Samsung P-1400 Blu-ray player. Image: Samsung
It's been quite a busy few days for the high-definition format war between Blu-ray and HD DVD. First, Wal-Mart (WMT) confirmed that it has begun selling the Toshiba HD-A2 HD DVD player in stores for less than $200. The next day Amazon (AMZN) and Circuit City (CC) began offering the player online for a penny less.
Now there are reports that Wal-Mart today will sell the MOREJon Fortt - Nov 2, 2007 8:48 AM ET
Advanced Micro Devices (AMD) is having a tough time battling Intel (INTC) for market share and profits in the PC business. While chipmaker AMD has forged relationships with market leaders like Hewlett-Packard (HPQ) and Dell (DELL), there are plenty of customers who haven't embraced the microchip upstart – most obviously, Apple (AAPL).Jon Fortt - Oct 31, 2007 12:13 PM ET
Toshiba HD-A2. Image: Toshiba
The battle for the future of the high-definition DVD has taken an intriguing turn: For the first time, mega-retailer Wal-Mart (WMT) has begun selling a player for less than $200.
In various online forums, enthusiasts have reported seeing the Toshiba HD-A2 HD DVD player available in stores for $198, significantly less than its common price of $230-$280.Jon Fortt - Oct 25, 2007 3:22 PM ET
Mobile phone services that offer directions and other location-based services will be huge in 2008, says Mark Collins, vice president of consumer data services for AT&T (T).Jon Fortt - Oct 24, 2007 10:12 AM ET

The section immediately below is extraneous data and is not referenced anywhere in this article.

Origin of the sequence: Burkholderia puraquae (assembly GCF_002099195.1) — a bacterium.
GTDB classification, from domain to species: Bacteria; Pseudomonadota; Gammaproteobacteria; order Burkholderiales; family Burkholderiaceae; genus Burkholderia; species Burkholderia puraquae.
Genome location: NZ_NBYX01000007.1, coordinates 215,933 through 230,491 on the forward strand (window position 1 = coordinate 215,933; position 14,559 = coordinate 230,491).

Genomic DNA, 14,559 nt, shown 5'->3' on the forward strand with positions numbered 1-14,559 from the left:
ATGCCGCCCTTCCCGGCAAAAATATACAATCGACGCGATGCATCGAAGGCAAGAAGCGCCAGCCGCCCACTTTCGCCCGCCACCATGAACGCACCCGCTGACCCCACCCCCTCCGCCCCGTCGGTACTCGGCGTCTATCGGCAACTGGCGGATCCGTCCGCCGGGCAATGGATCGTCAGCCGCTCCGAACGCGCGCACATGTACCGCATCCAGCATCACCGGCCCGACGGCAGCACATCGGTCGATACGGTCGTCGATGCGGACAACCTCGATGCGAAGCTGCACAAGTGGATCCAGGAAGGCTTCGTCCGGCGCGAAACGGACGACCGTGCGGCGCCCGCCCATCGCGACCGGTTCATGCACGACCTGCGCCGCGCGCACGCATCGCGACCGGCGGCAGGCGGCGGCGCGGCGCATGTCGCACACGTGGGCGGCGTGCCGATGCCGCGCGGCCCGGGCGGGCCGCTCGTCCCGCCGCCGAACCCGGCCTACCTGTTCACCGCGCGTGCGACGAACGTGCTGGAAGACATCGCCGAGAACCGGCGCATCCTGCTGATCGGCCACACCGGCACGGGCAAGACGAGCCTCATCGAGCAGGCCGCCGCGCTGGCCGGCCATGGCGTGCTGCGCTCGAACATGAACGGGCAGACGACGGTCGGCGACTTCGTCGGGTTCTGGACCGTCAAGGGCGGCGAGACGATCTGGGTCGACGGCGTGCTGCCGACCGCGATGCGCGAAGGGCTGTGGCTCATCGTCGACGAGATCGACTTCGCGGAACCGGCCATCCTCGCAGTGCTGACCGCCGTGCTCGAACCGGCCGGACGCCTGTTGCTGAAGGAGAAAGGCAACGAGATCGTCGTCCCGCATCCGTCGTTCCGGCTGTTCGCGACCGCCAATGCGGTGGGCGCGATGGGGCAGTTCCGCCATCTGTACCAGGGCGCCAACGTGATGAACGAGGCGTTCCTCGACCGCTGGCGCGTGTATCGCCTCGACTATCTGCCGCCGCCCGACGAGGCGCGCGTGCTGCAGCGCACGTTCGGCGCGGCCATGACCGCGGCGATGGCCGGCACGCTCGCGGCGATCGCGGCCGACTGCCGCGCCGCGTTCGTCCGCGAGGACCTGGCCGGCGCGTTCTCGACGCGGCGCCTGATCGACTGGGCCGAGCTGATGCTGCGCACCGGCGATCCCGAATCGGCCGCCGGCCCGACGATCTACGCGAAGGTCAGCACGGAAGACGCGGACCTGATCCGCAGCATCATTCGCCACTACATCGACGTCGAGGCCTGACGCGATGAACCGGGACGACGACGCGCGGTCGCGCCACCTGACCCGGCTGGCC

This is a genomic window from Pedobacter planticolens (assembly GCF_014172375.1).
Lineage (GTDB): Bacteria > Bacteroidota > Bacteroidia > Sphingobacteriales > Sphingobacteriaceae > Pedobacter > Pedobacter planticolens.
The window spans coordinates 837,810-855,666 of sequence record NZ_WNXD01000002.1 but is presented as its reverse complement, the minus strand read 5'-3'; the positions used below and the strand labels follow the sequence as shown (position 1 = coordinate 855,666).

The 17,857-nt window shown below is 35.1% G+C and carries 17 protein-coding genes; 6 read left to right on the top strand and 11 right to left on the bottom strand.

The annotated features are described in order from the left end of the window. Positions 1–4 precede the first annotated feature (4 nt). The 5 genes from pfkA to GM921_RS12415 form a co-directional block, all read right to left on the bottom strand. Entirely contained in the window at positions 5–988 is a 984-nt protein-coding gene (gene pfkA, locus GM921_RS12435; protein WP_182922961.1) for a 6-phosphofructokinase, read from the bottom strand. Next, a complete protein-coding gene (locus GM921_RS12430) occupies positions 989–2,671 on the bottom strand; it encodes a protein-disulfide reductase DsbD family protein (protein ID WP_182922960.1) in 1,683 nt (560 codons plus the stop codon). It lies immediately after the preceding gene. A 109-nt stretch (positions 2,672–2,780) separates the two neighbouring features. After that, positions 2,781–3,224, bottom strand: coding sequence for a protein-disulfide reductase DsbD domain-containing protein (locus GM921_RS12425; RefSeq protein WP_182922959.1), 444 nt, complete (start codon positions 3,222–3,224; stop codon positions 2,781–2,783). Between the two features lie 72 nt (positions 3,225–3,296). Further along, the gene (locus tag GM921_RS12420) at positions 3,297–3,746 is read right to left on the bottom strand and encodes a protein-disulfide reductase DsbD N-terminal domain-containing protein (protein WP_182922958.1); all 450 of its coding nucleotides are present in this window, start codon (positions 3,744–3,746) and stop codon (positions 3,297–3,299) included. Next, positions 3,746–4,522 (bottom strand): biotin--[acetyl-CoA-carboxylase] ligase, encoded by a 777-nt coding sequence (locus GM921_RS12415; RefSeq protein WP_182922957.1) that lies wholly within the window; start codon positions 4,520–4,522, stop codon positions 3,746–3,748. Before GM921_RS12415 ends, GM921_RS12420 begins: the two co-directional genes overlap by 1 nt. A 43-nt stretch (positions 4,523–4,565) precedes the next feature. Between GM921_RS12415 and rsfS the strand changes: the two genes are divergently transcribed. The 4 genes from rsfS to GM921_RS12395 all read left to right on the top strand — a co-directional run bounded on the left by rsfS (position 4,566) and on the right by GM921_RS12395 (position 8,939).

Why isn't video on mobile phones taking off? The economics don't work yet, says Mark Collins, vice president of consumer data services for AT&T (T).Jon Fortt - Oct 23, 2007 2:36 PM ET
Servers like this one, which put information onto the Internet, let off a lot of heat – and it takes energy to cool them. Photo: HP
The Internet is hot. Not just hot as in popularity. Hot as in heat.
It's so hot, in fact, that data centers – those expensive warehouses full of computers that serve up information – are racking up huge power bills. According to Hewlett-Packard's (HPQ) calculations, a MOREJon Fortt - Oct 23, 2007 9:00 AM ET
It's the walk-up to the CTIA show in San Francisco, and Mark Collins, VP Consumer Data, AT&T Wireless (T), is on stage talking about Apple's (AAPL) iPhone and other developments that are changing the wireless game.Jon Fortt - Oct 22, 2007 12:21 PM ET
Flash-based models such as the new iPod touch are increasingly upstaging Apple's hard drive-based players. Photo: Jon Fortt
In the iPod's world, storage isn't the selling point it used to be.
That's one clear lesson from the sales rankings at the Apple Store, which posts a regularly updated list of the most popular iPod models. Though the iPod classic, which uses a hard drive to store music and video, offers a whopping MOREJon Fortt - Oct 22, 2007 9:00 AM ET
Apple's cost to build the iPod classic is 11 percent lower than the previous verison, iSuppli estimates. Photo: Apple
Apple's (AAPL) redesign of the iPod classic has allowed the company to make better profits while also offering more storage, an analysis from researcher iSuppli has found.
The iSuppli numbers (below) help shed light on how Apple continues to make money off of its iPod line even as certain versions mature. iSuppli estimates MOREJon Fortt - Oct 21, 2007 3:19 PM ET
With the latest Microsoft software, it's easier to set up conference calls that include video, and a roster that shows who's talking. Screen capture image: Microsoft
At the launch of Microsoft's (MSFT) improved communications platform earlier this week, videoconferencing was a hot topic; with the company's new Office Communications Server and client software, it's easier than ever to set up conference calls that include advanced features like video and screen sharing.
After MOREJon Fortt - Oct 19, 2007 10:48 AM ET
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